Poland to send German battle tanks to Ukraine after Berlin's approval

"We know how important these tanks are and this is why we are discussing this now with our partners."

Joshua Young North Carolina

On Sunday, Germany’s foreign minister Annalena Baerbock told French television LCI that Berlin would not "stand in the way" of Poland sending German-made Leopard 2 battle tanks to Ukraine as Polish Prime Minister Mateusz Morawiecki has said Poland will continue to build a coalition of European countries to aid Ukraine, with or without Germany's help.

The New York Times reports Morawiecki said to the Polish Press Agency on Sunday, "We will build a smaller coalition of countries ready to donate some of their modern equipment, modern tanks. We will not passively watch Ukraine bleed to death."

On Wednesday, Germany had not yet signaled approval as Poland moved to send in the German-made tanks. Morawiecki told private broadcaster Polsat News that he hoped Germany would change its position on sending the tanks.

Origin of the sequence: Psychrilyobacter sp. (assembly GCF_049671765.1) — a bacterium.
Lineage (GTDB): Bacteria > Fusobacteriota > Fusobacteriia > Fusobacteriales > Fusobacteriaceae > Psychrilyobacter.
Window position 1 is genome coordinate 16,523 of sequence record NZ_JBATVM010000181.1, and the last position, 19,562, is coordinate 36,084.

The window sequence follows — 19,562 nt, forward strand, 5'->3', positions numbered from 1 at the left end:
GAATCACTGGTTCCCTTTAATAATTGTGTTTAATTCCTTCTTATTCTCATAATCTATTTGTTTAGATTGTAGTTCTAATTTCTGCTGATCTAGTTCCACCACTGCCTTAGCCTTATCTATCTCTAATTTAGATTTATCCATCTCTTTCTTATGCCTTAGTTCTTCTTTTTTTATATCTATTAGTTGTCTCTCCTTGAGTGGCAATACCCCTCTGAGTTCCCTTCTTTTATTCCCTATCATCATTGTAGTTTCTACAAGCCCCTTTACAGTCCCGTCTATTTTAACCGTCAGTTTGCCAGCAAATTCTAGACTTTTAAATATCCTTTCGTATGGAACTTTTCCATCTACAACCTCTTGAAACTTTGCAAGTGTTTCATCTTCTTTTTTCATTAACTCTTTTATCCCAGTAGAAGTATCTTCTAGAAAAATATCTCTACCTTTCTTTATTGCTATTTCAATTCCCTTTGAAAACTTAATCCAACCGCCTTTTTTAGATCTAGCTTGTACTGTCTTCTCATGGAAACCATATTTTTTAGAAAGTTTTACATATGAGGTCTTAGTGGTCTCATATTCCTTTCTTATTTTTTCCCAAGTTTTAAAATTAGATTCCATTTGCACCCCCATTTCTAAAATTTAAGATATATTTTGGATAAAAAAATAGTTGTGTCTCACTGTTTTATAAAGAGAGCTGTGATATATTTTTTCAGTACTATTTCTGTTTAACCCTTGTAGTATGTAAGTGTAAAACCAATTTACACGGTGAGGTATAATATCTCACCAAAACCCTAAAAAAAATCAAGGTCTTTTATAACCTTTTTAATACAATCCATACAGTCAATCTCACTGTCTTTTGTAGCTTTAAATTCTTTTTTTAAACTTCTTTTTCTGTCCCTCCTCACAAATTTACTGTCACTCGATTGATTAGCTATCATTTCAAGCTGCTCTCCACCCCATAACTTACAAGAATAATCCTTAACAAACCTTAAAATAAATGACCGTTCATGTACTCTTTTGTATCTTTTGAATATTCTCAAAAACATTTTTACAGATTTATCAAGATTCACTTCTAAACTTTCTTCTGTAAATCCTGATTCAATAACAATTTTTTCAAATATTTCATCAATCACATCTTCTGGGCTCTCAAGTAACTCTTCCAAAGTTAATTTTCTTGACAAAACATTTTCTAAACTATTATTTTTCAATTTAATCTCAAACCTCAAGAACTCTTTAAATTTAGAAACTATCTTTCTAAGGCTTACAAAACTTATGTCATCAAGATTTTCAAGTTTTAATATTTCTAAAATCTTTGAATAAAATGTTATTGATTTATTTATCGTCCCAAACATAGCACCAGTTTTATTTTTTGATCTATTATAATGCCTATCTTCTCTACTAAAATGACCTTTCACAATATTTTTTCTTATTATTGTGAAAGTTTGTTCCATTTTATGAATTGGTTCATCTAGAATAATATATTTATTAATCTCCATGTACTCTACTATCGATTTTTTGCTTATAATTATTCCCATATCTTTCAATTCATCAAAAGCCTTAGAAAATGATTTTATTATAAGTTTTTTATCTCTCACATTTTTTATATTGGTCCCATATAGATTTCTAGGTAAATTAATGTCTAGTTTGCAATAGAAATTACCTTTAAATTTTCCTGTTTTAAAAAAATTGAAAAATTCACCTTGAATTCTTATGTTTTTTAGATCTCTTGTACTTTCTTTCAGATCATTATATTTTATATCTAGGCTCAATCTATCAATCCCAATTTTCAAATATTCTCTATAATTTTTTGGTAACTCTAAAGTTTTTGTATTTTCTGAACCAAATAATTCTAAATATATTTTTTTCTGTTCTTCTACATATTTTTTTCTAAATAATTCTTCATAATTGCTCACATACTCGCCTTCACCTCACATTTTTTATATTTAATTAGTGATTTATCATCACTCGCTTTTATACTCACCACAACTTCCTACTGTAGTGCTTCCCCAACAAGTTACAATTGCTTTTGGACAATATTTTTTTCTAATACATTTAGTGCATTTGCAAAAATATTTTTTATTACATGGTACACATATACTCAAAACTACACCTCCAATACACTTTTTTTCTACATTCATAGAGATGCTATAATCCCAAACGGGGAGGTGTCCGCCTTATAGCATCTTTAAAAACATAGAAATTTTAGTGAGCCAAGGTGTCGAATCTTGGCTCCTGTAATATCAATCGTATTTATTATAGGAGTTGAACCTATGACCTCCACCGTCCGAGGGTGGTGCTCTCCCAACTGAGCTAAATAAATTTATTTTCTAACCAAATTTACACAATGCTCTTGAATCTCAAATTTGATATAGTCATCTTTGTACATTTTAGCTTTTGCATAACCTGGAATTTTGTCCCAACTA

"Consent is a secondary issue. Either we will get this consent or we ourselves will do what must be done," Morawiecki said. "We have agreed with our Ukrainian friends, as well as with partners from Western Europe, that we will transfer these tanks together."

Germany was holding out as their policy had been to wait for the US to send American-made tanks to Kyiv before allies would do the same.

On Sunday, German Foreign Minister Baerbock said, "We know how important these tanks are and this is why we are discussing this now with our partners. We need to make sure people's lives are saved and Ukraine's territory liberated."

Many countries in Europe stock the Leopard 2 battle tanks. The war is expected to intensify in the spring and Ukrainian officials have pleaded with its neighbors for the tanks.

Russian President Vladimir Putin invaded Ukraine in February 2022 and the conflict has not abated since then.

On November 15, two people died in Poland from Ukrainian S-300 missiles that landed in the NATO-member country. Several news outlets immediately reported at the time that the missiles were Russian in origin and Ukrainian President Volodymr Zelenskyy called the blast "a very significant escalation." Soon after it was confirmed that the missiles were launched from Ukraine.

The US has sent over $60 billion to Ukraine to aid in their ongoing war with their Russian invaders since February. Congress is set to greenlight more money for Ukraine as President Volodymyr Zelenskyy asks the US for continued aid.


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